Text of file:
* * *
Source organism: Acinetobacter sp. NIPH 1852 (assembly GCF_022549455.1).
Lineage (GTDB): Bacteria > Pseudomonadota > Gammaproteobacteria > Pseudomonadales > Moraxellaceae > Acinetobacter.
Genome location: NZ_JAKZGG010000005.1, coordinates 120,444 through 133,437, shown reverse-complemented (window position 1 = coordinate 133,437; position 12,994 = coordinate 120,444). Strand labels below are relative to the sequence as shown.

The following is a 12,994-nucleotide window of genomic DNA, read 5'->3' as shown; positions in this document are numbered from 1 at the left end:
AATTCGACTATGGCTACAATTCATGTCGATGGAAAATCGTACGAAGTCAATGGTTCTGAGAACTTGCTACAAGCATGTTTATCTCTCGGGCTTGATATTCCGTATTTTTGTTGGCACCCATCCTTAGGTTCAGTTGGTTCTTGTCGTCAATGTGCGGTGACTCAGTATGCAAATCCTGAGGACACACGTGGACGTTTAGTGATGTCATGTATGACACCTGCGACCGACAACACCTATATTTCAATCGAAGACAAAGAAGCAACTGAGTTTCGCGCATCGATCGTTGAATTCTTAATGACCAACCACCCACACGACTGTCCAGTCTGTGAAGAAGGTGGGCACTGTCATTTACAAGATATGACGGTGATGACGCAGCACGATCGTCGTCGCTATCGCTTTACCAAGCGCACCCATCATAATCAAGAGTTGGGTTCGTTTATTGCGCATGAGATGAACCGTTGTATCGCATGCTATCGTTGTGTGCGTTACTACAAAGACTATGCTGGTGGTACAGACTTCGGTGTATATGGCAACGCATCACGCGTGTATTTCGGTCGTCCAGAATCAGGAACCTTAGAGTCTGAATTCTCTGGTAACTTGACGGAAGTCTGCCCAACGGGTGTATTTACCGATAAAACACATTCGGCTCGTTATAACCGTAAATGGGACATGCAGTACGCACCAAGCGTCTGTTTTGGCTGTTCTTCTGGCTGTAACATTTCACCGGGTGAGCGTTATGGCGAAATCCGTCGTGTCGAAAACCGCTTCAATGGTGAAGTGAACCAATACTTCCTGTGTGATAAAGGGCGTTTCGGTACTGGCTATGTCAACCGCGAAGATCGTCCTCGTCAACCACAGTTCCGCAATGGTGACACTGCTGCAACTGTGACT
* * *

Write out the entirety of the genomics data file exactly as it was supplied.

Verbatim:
Source organism: Acinetobacter sp. NIPH 1852 (assembly GCF_022549455.1).
Lineage (GTDB): Bacteria > Pseudomonadota > Gammaproteobacteria > Pseudomonadales > Moraxellaceae > Acinetobacter.
Genome location: NZ_JAKZGG010000005.1, coordinates 120,444 through 133,437, shown reverse-complemented (window position 1 = coordinate 133,437; position 12,994 = coordinate 120,444). Strand labels below are relative to the sequence as shown.

The following is a 12,994-nucleotide window of genomic DNA, read 5'->3' as shown; positions in this document are numbered from 1 at the left end:
AATTCGACTATGGCTACAATTCATGTCGATGGAAAATCGTACGAAGTCAATGGTTCTGAGAACTTGCTACAAGCATGTTTATCTCTCGGGCTTGATATTCCGTATTTTTGTTGGCACCCATCCTTAGGTTCAGTTGGTTCTTGTCGTCAATGTGCGGTGACTCAGTATGCAAATCCTGAGGACACACGTGGACGTTTAGTGATGTCATGTATGACACCTGCGACCGACAACACCTATATTTCAATCGAAGACAAAGAAGCAACTGAGTTTCGCGCATCGATCGTTGAATTCTTAATGACCAACCACCCACACGACTGTCCAGTCTGTGAAGAAGGTGGGCACTGTCATTTACAAGATATGACGGTGATGACGCAGCACGATCGTCGTCGCTATCGCTTTACCAAGCGCACCCATCATAATCAAGAGTTGGGTTCGTTTATTGCGCATGAGATGAACCGTTGTATCGCATGCTATCGTTGTGTGCGTTACTACAAAGACTATGCTGGTGGTACAGACTTCGGTGTATATGGCAACGCATCACGCGTGTATTTCGGTCGTCCAGAATCAGGAACCTTAGAGTCTGAATTCTCTGGTAACTTGACGGAAGTCTGCCCAACGGGTGTATTTACCGATAAAACACATTCGGCTCGTTATAACCGTAAATGGGACATGCAGTACGCACCAAGCGTCTGTTTTGGCTGTTCTTCTGGCTGTAACATTTCACCGGGTGAGCGTTATGGCGAAATCCGTCGTGTCGAAAACCGCTTCAATGGTGAAGTGAACCAATACTTCCTGTGTGATAAAGGGCGTTTCGGTACTGGCTATGTCAACCGCGAAGATCGTCCTCGTCAACCACAGTTCCGCAATGGTGACACTGCTGCAACTGTGACT